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We are currently doing a read-aloud of the historical fiction selection in this year's Troybery program, Ok for Now by Gary D. Schmidt. I like the fact that it's set in the summer of 1968 and therefore allows us to discuss modern history.
Completing the read-aloud is not only a great way to start class but, after we finish the book, all of my students will have taken part in the Troybery program by at least reading this selection. (My Effective Teens students are reading another Troybery book, The Running Dream by Wendelin Van Draanen, a very moving and powerful story.)

The Louisiana Purchase

Students began learning about the Louisiana Purchase and I am using a terrific resource from the National Archives with my students to help them understand this topic better.

The "Our Documents" site lists 100 of the most influential documents in US History and the interesting thing about this project was the the American people voted on which documents made the list. Today students started viewing the actual Treaty that sold the Louisiana Purchase to America. Students will view the artifact and analyze it, as well. Working with primary sources is interesting for students and greatly increases their knowledge and understanding of history.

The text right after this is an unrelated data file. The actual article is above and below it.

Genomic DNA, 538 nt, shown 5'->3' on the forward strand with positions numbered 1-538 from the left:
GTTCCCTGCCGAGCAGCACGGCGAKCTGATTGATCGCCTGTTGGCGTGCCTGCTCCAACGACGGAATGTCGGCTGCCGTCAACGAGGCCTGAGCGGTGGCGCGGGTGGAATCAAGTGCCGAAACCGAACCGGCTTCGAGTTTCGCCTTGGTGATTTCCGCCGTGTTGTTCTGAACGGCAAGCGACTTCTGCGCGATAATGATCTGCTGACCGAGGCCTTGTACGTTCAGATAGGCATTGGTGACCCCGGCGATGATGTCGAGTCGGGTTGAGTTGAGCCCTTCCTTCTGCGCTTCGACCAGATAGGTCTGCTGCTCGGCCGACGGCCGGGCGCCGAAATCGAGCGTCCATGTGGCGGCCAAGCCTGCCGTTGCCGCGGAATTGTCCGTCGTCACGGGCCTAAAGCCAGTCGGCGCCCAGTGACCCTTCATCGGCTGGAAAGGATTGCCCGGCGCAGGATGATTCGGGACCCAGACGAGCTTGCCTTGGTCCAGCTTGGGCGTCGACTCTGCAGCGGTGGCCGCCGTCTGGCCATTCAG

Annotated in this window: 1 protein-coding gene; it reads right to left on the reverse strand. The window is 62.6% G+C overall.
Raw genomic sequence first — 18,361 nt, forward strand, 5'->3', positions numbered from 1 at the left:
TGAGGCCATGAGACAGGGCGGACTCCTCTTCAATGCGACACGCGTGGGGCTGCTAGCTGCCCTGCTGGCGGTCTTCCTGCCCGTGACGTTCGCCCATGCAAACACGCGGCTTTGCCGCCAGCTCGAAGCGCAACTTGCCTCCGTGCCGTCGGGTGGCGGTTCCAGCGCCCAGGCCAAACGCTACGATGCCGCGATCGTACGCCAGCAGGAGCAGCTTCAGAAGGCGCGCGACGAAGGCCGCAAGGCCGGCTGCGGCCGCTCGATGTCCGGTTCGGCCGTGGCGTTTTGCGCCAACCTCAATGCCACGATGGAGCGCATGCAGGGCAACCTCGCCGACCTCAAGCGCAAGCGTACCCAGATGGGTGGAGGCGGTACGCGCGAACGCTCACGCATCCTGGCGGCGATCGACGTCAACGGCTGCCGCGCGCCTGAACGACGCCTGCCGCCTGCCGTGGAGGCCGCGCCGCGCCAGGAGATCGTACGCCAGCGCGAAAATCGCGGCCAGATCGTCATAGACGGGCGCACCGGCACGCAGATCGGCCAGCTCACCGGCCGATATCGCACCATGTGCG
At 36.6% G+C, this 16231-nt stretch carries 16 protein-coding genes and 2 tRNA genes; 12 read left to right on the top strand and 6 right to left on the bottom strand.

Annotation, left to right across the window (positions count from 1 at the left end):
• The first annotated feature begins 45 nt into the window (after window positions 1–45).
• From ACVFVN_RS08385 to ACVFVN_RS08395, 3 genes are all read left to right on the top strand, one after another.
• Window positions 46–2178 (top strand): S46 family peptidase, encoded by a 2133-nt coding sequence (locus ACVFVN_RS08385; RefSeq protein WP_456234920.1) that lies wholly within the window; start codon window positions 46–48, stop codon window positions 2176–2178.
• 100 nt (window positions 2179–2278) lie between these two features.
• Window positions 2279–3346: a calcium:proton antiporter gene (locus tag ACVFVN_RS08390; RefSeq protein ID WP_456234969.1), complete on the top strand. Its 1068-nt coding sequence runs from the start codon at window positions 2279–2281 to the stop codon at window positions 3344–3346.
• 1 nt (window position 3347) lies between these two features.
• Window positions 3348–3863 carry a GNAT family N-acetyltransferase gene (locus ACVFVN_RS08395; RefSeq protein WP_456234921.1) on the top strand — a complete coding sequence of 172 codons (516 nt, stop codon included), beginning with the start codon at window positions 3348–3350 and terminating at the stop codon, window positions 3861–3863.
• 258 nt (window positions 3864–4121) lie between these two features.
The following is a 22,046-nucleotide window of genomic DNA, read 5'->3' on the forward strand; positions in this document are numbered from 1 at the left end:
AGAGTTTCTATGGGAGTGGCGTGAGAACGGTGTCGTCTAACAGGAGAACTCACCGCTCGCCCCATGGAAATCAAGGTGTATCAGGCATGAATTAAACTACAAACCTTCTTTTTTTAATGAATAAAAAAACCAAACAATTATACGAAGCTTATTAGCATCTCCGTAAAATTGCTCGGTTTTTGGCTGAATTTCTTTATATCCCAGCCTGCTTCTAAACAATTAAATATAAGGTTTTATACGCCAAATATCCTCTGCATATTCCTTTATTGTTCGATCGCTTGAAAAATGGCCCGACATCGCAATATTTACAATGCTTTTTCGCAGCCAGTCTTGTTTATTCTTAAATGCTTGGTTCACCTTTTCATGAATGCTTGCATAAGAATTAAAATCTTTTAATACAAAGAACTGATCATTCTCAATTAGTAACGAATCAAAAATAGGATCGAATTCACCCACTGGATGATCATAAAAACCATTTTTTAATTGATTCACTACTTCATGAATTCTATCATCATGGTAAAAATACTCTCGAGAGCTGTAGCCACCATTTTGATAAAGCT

Here is the site with the treaty, please let me know what you think of it!
http://www.ourdocuments.gov/doc.php?doc=18

The New Nation and Political Parties

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The most popular topic my History students want to know about every year is the American political party system. My students are fascinated with it and want to know how it got its start and if our modern-day parties are the same as the ones in History.
Starting this week students will be studying George Washington's administration and how the differences between two of his Cabinet members, Treasury Secretary Alexander Hamilton and Secretary of State Thomas Jefferson, led to the creation of the two party system of the Federalists and the Democratic-Republicans. They will also be deciding which party they would have chosen to belong to and giving reasons why.
(As for answering the question about today's parties being the same as the Federalists and Democratic-Republicans? The answer is yes and no--there have been many twists and turns throughout American political history and neither the ideas of the Republican nor Democratic parties today perfectly match the ideas of the Fede…